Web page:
The concept was approved by the school board Monday.


Critz said the effectiveness of the academies will be measured by state mandated test scores, as well as data on student attendance, levels of engagement and satisfaction.

"The small learning community [approach] is spreading across the nation [and it's] really in response to kids feeling like schools don't meet their needs anymore. This generation - they're used to a different level of engagement and technology and media. We need to find ways to engage students differently and that's what prompted [small learning communities/academies] for us," Critz said.

Teachers may work in teams to tailor lessons, ensuring student success around each academy's career theme. For example, physics, math and industrial technology teachers would collaborate and tailor lessons on building a robotic device for students in the Engineering, Manufacturing Technologies and Natural Resources Academy.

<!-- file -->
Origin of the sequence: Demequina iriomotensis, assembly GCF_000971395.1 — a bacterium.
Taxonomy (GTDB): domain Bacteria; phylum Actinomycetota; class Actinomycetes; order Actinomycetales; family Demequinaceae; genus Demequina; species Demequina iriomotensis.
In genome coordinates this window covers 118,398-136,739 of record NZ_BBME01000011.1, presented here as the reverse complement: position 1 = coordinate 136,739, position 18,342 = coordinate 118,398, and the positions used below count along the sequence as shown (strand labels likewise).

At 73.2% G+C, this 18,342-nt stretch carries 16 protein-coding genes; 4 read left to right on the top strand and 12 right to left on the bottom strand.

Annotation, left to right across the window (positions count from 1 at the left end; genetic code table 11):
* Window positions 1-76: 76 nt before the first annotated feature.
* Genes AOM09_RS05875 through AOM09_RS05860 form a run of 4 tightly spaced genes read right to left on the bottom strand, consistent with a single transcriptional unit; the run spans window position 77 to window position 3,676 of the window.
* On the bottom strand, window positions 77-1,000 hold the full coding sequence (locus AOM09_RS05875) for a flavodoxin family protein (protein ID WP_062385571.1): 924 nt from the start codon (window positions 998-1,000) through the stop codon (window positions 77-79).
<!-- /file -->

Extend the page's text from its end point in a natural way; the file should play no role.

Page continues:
"The goal is to promote a more personalized and supportive learning environment, while helping students build strong relationships with peers and teachers," the news release noted.

Critz said core subjects, state standards and basic skills will be the same, but those same skills will be applied in different ways according to academy focus.

She said, "There are still basic skills that all students need to learn, but our teachers are learning a problem-based learning model, which is more of an inquiry-based model allowing for more personal choice, and for [students] to find the answers. So, teachers become more like facilitators of learning versus deliverers of information. We certainly have some of that happening already, but it will become more the norm than the exception."


The academies will be implemented over the next four years.

"We'll start small," Critz said. "We're starting with basic concepts and interdisciplinary projects for all academies - those will be some of the first steps. We've really had to say, 'What can we accomplish in year one and how do we grow in year two and year three?' We know we need to start small and be successful and grow."